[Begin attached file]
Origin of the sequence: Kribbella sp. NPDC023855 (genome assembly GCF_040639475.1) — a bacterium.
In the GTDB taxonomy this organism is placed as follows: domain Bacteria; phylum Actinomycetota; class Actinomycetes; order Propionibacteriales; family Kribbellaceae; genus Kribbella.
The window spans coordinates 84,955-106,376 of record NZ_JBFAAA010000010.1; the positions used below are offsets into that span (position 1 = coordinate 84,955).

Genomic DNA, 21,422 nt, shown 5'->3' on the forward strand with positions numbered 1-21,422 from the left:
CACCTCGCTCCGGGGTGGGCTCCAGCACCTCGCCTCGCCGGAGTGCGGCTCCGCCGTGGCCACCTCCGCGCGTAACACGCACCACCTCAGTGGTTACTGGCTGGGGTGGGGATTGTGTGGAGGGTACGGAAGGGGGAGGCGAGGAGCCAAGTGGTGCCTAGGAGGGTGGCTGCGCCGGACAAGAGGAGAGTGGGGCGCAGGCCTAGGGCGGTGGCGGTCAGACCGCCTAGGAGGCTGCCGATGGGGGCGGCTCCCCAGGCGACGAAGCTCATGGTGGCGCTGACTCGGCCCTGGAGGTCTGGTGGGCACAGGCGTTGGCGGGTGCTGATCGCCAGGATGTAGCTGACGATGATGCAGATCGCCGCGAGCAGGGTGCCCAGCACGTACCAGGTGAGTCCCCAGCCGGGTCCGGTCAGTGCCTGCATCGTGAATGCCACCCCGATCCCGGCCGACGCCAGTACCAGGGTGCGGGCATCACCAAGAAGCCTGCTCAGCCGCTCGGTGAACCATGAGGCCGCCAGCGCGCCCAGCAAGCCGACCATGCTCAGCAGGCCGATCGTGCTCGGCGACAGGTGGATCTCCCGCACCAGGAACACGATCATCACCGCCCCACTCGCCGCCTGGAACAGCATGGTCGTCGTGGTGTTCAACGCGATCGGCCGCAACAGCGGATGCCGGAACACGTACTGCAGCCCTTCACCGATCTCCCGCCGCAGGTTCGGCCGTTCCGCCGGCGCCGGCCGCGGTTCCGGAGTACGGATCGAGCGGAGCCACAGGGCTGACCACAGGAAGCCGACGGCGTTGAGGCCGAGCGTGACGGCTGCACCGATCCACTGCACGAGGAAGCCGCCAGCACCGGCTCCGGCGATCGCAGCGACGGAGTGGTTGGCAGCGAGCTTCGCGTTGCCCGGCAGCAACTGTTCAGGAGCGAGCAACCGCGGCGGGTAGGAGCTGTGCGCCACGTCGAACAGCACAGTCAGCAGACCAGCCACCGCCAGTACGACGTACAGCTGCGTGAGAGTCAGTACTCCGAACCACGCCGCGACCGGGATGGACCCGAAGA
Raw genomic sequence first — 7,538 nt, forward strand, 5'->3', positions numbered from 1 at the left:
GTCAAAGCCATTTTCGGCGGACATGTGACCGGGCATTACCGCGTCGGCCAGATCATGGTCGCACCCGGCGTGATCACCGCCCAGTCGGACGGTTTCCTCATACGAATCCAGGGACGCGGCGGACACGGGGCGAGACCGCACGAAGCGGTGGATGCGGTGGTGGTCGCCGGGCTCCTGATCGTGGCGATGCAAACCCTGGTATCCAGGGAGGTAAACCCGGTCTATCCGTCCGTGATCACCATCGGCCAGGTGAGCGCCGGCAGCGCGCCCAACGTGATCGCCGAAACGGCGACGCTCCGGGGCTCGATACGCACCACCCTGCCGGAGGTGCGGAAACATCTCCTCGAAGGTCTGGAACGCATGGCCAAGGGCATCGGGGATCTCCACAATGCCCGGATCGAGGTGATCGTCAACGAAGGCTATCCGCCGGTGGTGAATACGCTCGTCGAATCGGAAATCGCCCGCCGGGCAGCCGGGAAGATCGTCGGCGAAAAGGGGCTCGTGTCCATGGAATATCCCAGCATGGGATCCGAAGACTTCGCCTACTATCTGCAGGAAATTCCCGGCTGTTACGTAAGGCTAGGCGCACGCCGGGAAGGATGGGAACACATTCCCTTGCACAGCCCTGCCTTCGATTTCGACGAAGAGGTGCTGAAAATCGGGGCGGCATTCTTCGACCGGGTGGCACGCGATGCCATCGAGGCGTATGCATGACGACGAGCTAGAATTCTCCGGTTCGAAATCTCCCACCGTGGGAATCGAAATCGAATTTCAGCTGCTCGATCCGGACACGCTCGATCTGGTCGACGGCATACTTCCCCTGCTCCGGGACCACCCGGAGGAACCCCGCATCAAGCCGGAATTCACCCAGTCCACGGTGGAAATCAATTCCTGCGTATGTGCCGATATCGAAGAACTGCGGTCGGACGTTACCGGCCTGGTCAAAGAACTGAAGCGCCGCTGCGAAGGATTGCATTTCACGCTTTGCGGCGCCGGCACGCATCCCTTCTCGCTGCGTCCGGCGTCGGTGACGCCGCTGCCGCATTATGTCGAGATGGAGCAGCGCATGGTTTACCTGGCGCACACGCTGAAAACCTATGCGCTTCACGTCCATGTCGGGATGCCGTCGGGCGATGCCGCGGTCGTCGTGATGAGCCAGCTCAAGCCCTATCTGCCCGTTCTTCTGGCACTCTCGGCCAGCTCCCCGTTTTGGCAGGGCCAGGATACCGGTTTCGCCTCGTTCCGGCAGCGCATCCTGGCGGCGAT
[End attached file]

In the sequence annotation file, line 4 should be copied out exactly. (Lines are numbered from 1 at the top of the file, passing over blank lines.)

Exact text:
Genomic DNA, 21,422 nt, shown 5'->3' on the forward strand with positions numbered 1-21,422 from the left: